This guide will explain how to find duplicates in new lines inside cells in Google Sheets.
When working with Google Sheets data, you may come across cells with multiple lines. Google Sheets allows cells to have multiple lines through the addition of a line break.
The user can insert a line break by pressing Alt + Enter (Windows) or Cmd + Enter (Mac). However, it may be difficult to look up any individual line in a multi-line cell. For example, you may want to compare the second line of two cells to see if they are equal.
We can return the value in the second line through the
REGEXEXTRACT function in Google Sheets. Afterward, we can use functions like
COUNTIF to determine if the value appears in other multi-line cells.
In this guide, we will provide a step-by-step tutorial on how to find duplicates in new lines inside cells in Google Sheets.
We will cover how to extract a new line from a multi-line cell and how to determine if the extracted value is a duplicate. We will also provide an example of how to perform both these steps using a single custom formula.
Let’s dive right in!
A Real Example of Finding Duplicates in New Lines Inside Cells
Let’s explore a simple example where we are tasked to find duplicates in new lines.
In the table below, we have a dataset of six cells. Each cell has a student’s name in the first line and their corresponding college major in the second line.
We want to determine what cells have the same college major.
We can use the
REGEXEXTRACT functions to return the college major from the multi-line cell.
In the above example, we extracted the target value using the following formula:
The first argument of
REGEXEXTRACT should be the text value you will extract from. In this example, we’ll use the value in cell A2.
The second argument of
REGEXEXTRACT indicates the regular expression to use to extract text from the first argument. In our example, we’ll use the pattern “\n.*”. This pattern matches a newline character (\n) followed by any number of characters (.*).
After extracting the text from our multi-line cells, we can use the
COUNTIF function to determine if the college major appears in a prior entry. If the
COUNTIF function returns a value greater than 1, we can conclude there is at least one duplicate in the given range.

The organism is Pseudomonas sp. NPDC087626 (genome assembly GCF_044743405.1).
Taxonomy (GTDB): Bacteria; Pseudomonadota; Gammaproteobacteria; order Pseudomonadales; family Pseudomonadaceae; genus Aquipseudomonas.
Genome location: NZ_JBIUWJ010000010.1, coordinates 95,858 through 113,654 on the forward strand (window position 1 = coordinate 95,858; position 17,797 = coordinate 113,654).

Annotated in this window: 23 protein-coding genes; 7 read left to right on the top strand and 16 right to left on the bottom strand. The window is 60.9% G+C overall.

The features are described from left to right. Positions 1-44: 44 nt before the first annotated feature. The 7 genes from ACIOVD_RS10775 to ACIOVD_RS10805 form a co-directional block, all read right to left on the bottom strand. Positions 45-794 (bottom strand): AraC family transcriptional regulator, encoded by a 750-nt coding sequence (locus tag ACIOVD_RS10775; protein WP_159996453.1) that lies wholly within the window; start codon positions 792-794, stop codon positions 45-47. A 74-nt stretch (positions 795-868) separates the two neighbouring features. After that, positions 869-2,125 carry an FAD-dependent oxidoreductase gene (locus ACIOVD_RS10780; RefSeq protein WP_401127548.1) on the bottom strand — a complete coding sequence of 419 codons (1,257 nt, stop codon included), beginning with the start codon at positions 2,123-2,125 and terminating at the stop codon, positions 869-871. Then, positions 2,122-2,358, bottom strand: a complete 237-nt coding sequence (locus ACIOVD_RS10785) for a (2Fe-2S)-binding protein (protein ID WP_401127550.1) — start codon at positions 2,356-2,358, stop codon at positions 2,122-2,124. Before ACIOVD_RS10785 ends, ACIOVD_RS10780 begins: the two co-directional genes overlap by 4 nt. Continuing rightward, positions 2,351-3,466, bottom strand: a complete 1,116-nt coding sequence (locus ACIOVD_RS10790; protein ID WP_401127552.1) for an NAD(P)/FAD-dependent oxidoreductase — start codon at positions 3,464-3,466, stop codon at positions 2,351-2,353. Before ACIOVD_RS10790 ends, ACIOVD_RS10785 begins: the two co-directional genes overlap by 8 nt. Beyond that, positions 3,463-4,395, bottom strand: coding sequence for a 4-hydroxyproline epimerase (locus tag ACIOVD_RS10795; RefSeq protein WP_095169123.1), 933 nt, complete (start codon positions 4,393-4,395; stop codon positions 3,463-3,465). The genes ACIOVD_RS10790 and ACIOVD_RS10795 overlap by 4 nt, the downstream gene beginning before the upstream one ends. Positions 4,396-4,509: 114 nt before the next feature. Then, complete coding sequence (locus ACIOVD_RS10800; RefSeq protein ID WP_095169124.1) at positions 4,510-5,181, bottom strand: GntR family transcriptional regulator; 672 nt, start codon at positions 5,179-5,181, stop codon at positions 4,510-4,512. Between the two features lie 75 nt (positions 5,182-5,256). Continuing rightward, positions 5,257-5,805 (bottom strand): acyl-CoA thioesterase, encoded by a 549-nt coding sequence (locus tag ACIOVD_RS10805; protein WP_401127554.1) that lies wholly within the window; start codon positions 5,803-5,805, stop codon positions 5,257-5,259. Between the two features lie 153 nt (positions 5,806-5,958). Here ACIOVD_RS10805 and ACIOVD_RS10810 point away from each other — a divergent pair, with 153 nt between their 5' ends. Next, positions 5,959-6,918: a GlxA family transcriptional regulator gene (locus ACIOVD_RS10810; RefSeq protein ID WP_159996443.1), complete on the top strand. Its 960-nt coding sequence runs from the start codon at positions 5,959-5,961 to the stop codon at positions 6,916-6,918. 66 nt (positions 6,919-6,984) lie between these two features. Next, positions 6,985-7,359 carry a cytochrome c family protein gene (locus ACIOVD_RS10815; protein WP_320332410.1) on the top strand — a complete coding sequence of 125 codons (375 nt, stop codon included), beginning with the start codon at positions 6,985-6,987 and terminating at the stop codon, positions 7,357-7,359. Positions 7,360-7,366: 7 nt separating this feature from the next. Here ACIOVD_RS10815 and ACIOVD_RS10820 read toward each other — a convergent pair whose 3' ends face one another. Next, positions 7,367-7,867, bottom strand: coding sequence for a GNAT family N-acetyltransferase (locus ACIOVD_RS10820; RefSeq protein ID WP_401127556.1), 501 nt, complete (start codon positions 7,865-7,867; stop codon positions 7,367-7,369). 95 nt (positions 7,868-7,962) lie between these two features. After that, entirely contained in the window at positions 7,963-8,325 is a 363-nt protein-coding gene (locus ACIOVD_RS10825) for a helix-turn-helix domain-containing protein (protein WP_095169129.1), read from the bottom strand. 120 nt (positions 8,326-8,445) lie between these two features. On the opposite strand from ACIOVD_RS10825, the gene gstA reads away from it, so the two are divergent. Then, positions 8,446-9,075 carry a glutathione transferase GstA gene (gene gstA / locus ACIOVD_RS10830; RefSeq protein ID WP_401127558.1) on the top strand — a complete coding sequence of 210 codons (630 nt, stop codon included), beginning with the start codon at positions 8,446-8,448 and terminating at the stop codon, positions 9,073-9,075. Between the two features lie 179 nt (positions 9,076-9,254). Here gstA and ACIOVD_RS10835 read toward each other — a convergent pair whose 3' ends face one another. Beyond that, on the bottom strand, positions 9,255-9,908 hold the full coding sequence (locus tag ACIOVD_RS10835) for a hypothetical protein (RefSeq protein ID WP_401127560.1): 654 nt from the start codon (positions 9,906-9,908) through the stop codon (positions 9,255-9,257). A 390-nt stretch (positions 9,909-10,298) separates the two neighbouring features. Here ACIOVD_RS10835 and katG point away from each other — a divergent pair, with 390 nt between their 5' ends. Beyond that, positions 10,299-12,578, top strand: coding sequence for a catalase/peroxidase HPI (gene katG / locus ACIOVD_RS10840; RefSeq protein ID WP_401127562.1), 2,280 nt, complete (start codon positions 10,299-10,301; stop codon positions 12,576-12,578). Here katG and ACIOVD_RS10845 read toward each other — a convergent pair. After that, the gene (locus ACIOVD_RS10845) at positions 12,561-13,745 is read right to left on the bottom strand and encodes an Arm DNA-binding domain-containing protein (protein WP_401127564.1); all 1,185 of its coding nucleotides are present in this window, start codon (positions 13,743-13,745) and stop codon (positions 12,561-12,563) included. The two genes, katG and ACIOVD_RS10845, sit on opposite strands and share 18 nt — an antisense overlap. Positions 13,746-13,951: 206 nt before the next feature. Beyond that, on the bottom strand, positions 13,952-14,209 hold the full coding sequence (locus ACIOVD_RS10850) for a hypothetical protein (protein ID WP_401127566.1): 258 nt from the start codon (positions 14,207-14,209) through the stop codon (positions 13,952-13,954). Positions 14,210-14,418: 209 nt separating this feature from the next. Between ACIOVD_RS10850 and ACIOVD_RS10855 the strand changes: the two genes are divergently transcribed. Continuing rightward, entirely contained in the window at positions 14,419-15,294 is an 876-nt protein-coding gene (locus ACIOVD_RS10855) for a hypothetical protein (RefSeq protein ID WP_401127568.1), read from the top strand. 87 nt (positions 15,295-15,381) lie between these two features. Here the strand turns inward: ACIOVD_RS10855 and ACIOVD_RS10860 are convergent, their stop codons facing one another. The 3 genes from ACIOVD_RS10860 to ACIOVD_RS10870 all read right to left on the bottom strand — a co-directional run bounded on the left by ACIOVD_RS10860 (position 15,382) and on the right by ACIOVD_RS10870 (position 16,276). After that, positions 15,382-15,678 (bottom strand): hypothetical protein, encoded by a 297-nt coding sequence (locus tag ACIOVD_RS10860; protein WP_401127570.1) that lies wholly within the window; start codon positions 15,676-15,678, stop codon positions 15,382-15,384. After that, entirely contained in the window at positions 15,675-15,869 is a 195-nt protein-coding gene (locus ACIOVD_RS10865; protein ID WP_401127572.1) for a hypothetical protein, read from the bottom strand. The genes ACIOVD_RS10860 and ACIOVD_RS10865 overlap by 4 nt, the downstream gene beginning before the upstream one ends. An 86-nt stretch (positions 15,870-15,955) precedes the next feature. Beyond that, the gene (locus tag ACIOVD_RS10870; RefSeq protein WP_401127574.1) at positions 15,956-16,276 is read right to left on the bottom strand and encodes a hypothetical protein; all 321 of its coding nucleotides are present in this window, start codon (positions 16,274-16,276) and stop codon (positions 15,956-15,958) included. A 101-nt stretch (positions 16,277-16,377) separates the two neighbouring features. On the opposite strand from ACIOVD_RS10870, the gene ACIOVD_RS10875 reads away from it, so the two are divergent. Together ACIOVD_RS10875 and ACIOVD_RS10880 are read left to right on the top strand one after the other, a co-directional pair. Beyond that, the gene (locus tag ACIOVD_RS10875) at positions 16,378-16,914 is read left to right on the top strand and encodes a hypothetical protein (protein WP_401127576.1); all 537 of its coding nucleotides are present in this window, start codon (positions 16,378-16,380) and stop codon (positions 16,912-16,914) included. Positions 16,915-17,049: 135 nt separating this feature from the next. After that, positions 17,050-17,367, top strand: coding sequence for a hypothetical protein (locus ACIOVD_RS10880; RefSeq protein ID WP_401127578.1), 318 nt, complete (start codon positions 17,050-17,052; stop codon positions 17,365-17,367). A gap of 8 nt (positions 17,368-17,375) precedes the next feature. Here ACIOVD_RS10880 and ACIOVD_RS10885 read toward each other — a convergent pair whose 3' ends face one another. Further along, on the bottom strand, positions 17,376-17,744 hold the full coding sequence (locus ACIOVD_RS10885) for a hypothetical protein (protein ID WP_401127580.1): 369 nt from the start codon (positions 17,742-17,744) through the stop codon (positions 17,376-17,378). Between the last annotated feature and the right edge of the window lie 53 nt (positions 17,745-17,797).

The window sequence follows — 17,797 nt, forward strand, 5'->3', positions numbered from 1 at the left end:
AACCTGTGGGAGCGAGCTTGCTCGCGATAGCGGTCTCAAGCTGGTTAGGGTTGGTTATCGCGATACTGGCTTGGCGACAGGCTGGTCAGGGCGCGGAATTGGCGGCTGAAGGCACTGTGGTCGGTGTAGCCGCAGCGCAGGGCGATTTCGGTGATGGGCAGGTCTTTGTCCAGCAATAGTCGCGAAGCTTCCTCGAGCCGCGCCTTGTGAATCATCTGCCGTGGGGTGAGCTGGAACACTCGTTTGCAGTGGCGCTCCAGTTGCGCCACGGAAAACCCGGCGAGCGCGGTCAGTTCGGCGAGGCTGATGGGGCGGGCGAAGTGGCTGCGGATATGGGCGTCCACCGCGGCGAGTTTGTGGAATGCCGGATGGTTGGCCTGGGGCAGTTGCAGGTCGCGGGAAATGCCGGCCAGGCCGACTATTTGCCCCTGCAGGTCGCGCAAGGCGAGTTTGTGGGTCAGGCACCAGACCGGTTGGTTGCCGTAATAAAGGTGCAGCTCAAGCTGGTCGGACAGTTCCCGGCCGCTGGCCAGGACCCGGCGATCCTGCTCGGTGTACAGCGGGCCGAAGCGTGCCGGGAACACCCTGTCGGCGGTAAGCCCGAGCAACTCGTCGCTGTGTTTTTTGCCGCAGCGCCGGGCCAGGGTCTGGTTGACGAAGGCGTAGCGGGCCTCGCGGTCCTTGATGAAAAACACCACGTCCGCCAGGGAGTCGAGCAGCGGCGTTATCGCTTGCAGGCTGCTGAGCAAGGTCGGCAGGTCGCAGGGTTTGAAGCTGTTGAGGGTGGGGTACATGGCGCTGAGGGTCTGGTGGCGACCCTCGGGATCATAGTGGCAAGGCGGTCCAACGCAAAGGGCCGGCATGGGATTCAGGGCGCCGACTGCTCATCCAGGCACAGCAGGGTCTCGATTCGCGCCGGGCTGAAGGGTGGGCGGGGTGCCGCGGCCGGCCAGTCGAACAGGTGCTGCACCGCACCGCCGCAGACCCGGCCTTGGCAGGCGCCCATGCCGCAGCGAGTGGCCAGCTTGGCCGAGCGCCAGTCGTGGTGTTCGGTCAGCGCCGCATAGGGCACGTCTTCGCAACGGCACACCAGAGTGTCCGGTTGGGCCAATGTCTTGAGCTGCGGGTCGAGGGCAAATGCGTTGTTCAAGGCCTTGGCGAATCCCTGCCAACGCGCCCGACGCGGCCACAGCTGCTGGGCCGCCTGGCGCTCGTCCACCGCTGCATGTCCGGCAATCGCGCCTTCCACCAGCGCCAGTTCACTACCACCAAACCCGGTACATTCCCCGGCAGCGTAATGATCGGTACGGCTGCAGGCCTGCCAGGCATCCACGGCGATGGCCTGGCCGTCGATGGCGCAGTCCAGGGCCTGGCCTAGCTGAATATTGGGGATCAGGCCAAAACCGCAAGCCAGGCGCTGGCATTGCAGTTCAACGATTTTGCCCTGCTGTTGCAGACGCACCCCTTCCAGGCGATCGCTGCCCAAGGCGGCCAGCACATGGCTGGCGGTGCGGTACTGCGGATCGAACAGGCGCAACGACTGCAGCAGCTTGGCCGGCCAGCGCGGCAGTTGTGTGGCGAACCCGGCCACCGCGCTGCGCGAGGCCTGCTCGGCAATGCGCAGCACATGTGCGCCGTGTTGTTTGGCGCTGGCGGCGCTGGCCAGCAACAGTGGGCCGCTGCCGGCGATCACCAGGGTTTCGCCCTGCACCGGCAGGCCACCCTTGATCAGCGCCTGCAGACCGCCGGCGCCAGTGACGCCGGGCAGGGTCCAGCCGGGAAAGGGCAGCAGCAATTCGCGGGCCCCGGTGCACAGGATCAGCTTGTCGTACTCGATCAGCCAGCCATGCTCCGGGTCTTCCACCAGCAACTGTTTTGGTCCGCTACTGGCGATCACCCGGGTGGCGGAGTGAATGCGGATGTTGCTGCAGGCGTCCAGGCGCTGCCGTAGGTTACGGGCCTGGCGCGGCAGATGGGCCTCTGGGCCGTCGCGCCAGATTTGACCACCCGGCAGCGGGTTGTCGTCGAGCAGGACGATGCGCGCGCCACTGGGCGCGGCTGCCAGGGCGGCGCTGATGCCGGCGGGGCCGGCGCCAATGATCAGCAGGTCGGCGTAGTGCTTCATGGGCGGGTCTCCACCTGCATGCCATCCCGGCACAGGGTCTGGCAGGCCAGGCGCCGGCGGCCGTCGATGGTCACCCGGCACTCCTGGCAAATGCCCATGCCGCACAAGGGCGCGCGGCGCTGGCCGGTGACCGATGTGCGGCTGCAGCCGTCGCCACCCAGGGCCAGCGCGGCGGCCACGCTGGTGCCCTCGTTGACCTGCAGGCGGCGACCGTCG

We’ll use the formula
=COUNTIF($B$2:$B$7,B2)>1 to return either TRUE or FALSE, which will also indicate whether a duplicate exists in the range.
We can convert the first argument of
COUNTIF to an absolute reference to flag all duplicate values, including the first instance. In the image above, both A4 and A7 are marked as a duplicate.
We can also perform the steps mentioned earlier as a single formula:
The LET function allows us to store a copy of the extracted college major values under the name “newline”. We’ll then use the newline reference multiple times for our
COUNTIF formula in the third argument.
You can make your own copy of the spreadsheet above using the link attached below.
Use our sample spreadsheet to compare the different methods used to find duplicates in new lines inside cells in a Google Sheets spreadsheet.
If you’re ready to try finding duplicates in multi-line cells, head over to the next section to read our step-by-step breakdown on how to do it!
How to Find Duplicates in New Lines Inside Cells in Google Sheets
Here’s our step-by-step guide on how to detect duplicate values in new lines inside cells in Google Sheets.
- First, create a new column next to your dataset. We’ll use this column to store the value found after the newline character.
- We’ll use the
REGEXEXTRACTfunctions to return the value after the newline character.
TRIMfunction will remove any leading or trailing whitespace characters from our result.
- Use the AutoFill tool to extract the target line from the remaining multi-line cells.
- Next, we’ll create one more column where we’ll place the result of our
COUNTIFfunction. This function will help determine if the extracted value is a duplicate.
- Use the AutoFill tool to complete the rest of the cells.
In the image above, we can see that the 2nd line in cell A7 is a duplicate value.
- We can convert our range to an absolute reference if we must also flag the first instance of our duplicated value.
- We can use the
LETfunction to extract all new lines in a range of cells at the same time. We must wrap our
REGEXEXTRACTfunction with an
ARRAYFORMULAand replace our single cell reference to a cell range reference.
- After assigning the result to a name, we can use these values in our
COUNTIFfunction for the third argument of the
That’s all the steps you need to know to find duplicates in new lines inside cells in Google Sheets!
After reading our detailed guide, you should have a clear idea of how to find duplicates in new lines inside cells. You can use our tips to start looking for duplicates within multi-line cells in your spreadsheet.
This guide is just one of the many methods you can use to find duplicates in Google Sheets. For more tips, you can read our post on how to count duplicates.
That’s all for this guide! If you’re still looking to learn more about Google Sheets, be sure to check out our library of spreadsheet resources, tips, and tricks!